Belarus 2016: Dangerous distance
Analysts and journalists professionally engaged with Belarus complain about stagnation. They say that they could “copy” and “paste” fragments of old texts to create a new analysis. For it all happened before. There was the “intensified harassment of the opposition”; there were the subsequent “thaw waves”; there was the “tightening of the screws” and “opening up to the West.” Belarus’s policy is a predictable sine wave so the weariness is hardly surprising.
Why the Belarusian apathy? The last twenty-seven years of Belarusian politics were dominated by one man – President Alexander Lukashenko. Lukashenko has built a very efficient repressive apparatus, destroyed the opposition and satisfied the social expectations of the citizens. Even his staunch opponents point out that building a modern Belarusian society, a society whose representatives say they are not Russian but Belarusian, should be counted among the achievements of Alexander Grigoryevich. Belarusians have their own distinct culture and national identity. It’s hard to achieve fermentation in a country such as Belarus. When a few years ago I worked (along with Andrzej Brzeziecki) on Lukashenko’s biography, his former colleagues and young opposition activists emphasized that “he is a clever player”. For more than a quarter of a century the game of the Belarusian leader (called a policy of balance) was based on the maximum use of Russia (cheap loans, the supply of energy on preferential terms). But when there was a crisis in relations with Moscow Lukashenko put on the air of “a politician opening up to the West”. His actions were, of course, deceptive, he never kept the word given to Brussels.
In 2016, Belarus did not surprise anyone. Once again the analysts would say: stagnationy. The country is currently undergoing a phase of “warming relations with the West”. This thaw is not caused by the desire to liberalize the regime or implement reforms. It is lined with fear. Lukashenko is aware that the President of Russia, Vladimir Putin, is becoming increasingly interested in integration projects conducted on the post-Soviet territory (the most important of these projects being the construction of the Eurasian Union, which is to compete with the European Union – however, one enters the European Union voluntarily which isn’t necessarily the case with the Eurasian Union). The Belarusian president also sees what happens to the disobedient: the Russian annexation of Crimea, the war in Donbass – Russia has shown that it will not hesitate to use force outside their homeland. The international context is also important: many representatives of Western elites look at Vladimir Putin with delight. You can hear that he is a strong and charismatic leader not only in Hungary but also in Italy and France. Yes, it sounds absurd but many educated Europeans like Putin.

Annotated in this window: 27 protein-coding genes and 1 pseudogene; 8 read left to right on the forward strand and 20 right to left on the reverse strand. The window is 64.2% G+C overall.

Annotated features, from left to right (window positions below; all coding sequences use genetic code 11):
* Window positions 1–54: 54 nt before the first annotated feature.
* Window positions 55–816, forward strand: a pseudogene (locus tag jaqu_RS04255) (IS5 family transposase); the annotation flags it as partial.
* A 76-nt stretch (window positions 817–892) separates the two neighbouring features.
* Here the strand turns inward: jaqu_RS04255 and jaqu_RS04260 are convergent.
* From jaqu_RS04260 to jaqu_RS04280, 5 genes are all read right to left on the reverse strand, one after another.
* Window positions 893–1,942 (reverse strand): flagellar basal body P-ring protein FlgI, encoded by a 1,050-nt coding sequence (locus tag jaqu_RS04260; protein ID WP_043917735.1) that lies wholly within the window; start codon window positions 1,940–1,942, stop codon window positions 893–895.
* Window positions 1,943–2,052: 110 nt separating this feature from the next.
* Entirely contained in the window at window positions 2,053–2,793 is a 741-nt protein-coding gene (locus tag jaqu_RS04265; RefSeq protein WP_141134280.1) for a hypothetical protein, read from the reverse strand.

For the past twenty-seven years Moscow could force a change in the position of the President of Belarus – however, they didn’t see such a need. The need may arise when Alexander Grigoryevich doesn’t fully surrender to Moscow or has a desire get too close to the West. One can always fall down when balancing. The fact that, among all post-Soviet countries, Poland exhibits the greatest activity in Belarus deserves attention and reflection. The spiteful say that we have abandoned our commitment to Kiev in favour of Minsk. There is some truth in that. And in this commitment we are closer to Lukashenko than to the opposition. In the last year there has been a series of visits by important representatives of our country to Belarus (Minsk was visited by: the Deputy Prime Minister, the Minister of Foreign Affairs, the Marshal of the Senate – the latter even said that Lukashenko is “such a warm man”).
Stagnation may soon cease to rule over Belarus and the analysts covering the situation in the country. It is becoming increasingly clear that Lukashenko will not be able to balance forever, that he will have to choose. And this choice may entail far-reaching consequences.
Małgorzata Nocuń is a journalist of “Tygodnik Powszechny”, deputy editor of “Nowa Europa Wschodnia”. The co-author (along with Andrzej Brzeziecki) of books such as: Belarus. Potatoes and Jeans; A Robbed Nation. Conversations with Belarusian intellectuals; Lukashenko. The Would-Be Tsar of Russia; Armenia. Caravans of Death.